The second round of legislative elections was scheduled for March 19, 2006, but the government of interim president Boniface Alexandre announced on March 16 that it would be postponed until April 21. [22]


e • d Summary of the 7 February 2006 Haiti Senate election results
Parties Votes % Seats
Front for Hope (Fwon Lespwa/Front de l'Espoir) 768,487 18.95 13
Rally of Progressive National Democrats (Rassemblement des Démocrates Nationaux Progressistes) 433,438 10.69 1
Fusion of Haitian Social Democrats (Fusion des Sociaux-Démocrates Haïtiens) 400,852 9.89 4
Fanmi Lavalas 330,413 8.15 2
Struggling People's Organization (Oganizasyon Pèp Kap Lité) 243,047 5.99 3
Christian National Union for the Reconstruction of Haiti (Union Nationale Chrétienne pour la Reconstruction d’Haïti) 174,757 4.31 2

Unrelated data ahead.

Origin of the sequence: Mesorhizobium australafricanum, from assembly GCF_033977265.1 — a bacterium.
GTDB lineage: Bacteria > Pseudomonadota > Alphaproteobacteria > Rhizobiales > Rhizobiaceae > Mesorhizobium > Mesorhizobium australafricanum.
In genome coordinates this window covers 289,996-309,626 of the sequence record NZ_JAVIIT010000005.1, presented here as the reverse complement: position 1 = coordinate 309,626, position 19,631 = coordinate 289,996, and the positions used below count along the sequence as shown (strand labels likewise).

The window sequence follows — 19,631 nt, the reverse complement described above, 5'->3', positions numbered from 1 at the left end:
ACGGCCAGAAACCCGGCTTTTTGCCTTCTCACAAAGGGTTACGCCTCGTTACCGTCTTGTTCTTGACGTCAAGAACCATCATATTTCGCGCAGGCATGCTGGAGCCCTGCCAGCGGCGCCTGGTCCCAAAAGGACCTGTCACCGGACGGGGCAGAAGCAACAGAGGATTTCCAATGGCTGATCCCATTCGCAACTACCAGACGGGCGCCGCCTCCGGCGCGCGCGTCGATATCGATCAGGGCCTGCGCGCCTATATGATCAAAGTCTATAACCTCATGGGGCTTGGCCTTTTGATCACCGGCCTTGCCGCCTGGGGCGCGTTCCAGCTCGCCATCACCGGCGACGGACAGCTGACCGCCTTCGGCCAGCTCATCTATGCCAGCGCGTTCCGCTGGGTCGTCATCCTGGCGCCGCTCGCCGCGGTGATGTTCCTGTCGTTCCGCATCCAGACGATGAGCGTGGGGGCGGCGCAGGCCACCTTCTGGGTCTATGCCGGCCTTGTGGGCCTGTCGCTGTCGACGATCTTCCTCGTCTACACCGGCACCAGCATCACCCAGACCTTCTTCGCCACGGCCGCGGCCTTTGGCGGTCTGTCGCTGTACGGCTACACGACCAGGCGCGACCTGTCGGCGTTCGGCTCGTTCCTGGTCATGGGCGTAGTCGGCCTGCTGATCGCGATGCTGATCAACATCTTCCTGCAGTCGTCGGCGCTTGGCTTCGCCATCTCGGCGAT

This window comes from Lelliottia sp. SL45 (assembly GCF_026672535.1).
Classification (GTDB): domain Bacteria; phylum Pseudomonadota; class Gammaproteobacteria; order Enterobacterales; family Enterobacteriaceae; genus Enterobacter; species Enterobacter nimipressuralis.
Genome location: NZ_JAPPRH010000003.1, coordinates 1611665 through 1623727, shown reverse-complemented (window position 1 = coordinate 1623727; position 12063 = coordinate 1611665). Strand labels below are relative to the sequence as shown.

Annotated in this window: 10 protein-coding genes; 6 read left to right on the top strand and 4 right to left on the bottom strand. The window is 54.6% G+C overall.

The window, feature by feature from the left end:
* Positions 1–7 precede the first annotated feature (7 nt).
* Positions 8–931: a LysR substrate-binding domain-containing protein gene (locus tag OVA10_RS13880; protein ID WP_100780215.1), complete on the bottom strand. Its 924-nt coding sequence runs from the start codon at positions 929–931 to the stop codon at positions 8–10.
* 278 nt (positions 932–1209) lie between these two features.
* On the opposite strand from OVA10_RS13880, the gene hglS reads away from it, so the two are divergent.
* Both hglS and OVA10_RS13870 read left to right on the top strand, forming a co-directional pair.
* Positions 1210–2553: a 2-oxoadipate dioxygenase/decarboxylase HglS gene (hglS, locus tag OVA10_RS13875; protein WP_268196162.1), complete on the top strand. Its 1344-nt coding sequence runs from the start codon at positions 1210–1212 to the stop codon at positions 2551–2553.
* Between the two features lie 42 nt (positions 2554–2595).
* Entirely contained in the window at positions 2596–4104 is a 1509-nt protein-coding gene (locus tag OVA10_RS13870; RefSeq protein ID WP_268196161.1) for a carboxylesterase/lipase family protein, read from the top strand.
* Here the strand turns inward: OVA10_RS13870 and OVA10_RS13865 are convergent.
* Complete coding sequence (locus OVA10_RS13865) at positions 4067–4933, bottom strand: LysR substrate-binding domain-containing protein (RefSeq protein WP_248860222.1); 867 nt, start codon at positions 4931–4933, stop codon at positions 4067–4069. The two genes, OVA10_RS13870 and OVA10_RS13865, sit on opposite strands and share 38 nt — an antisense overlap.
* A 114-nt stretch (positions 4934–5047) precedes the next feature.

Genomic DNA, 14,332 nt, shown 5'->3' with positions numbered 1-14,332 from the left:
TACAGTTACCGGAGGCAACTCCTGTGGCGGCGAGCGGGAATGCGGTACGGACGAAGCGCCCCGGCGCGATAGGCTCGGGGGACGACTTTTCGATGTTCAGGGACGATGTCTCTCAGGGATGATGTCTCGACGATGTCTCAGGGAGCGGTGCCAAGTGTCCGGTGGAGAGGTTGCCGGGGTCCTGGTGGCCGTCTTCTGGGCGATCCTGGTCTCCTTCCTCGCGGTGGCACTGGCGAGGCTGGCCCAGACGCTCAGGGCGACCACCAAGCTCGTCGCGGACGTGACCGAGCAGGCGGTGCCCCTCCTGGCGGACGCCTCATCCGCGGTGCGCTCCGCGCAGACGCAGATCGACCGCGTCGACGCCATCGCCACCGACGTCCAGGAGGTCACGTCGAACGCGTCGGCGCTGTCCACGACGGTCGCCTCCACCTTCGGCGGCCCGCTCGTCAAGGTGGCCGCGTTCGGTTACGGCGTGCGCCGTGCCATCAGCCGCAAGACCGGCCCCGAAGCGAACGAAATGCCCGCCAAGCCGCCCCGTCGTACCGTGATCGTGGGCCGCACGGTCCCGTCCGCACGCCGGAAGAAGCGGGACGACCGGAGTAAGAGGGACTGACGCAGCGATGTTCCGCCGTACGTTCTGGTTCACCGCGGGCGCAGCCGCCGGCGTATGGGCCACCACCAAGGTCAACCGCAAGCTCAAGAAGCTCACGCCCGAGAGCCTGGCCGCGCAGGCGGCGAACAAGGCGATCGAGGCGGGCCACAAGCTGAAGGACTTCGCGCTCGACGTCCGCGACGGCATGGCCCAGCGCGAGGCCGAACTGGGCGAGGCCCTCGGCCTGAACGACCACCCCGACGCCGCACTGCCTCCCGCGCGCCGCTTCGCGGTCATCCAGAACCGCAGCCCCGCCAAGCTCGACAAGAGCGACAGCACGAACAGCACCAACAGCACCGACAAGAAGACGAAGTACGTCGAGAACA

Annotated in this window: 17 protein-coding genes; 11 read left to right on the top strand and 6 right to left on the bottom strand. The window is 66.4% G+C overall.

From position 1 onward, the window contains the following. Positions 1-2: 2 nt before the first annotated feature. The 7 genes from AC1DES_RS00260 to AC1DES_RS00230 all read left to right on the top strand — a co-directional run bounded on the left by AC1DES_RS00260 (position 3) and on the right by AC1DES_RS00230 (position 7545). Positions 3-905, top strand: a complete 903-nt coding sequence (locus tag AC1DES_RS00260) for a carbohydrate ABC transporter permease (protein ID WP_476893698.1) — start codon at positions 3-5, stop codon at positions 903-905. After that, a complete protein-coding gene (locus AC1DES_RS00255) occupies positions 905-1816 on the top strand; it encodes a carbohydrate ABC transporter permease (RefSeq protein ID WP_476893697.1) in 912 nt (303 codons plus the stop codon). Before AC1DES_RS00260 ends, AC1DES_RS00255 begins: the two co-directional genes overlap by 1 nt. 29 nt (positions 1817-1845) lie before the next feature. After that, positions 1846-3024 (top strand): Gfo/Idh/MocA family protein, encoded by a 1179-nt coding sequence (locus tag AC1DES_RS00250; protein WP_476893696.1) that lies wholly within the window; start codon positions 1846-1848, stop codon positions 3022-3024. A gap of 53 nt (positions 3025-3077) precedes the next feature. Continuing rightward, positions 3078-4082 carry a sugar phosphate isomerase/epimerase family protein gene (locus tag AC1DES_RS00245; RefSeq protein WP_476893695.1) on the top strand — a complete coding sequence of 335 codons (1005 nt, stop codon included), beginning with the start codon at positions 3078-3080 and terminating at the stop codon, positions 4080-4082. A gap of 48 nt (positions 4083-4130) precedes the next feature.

L'Artibonite in Action (Latibonit an Aksyon / L’Artibonite en Action) 110,775 2.73 2
Democratic Alliance Party (Alyans/Alliance Démocratique) 247,361 6.10 1
Christian Movement for a New Haiti (Mouvement Chrétien pour une Nouvelle Haïti) 199,711 4.93 0
Mobilization for Haitian Progress (Mobilisation pour le Progrès Haïtien) 149,282 3.68 0
Justice for Peace and Development (Justice pour la Paix et le Développement) 134,437 3.32 0
Tèt Ansanm 97,050 2.39 0
National Reconstruction Front (Front pour la Reconstruction Nationale) 94,600 2.33 0
Broad Centre Right Front (Grand Front Centre Droit) 84,327 2.08 0
Independent Movement for National Reconciliation (Mouvement Indépendant pour la Réconcilation Nationale) 74,895 1.85 1
Bridge (Pont) 45,407 1.12 1
other parties 465,493 11.48 0
Total   100.0 30
Source: E-polityka, Conseil Électoral Provisoire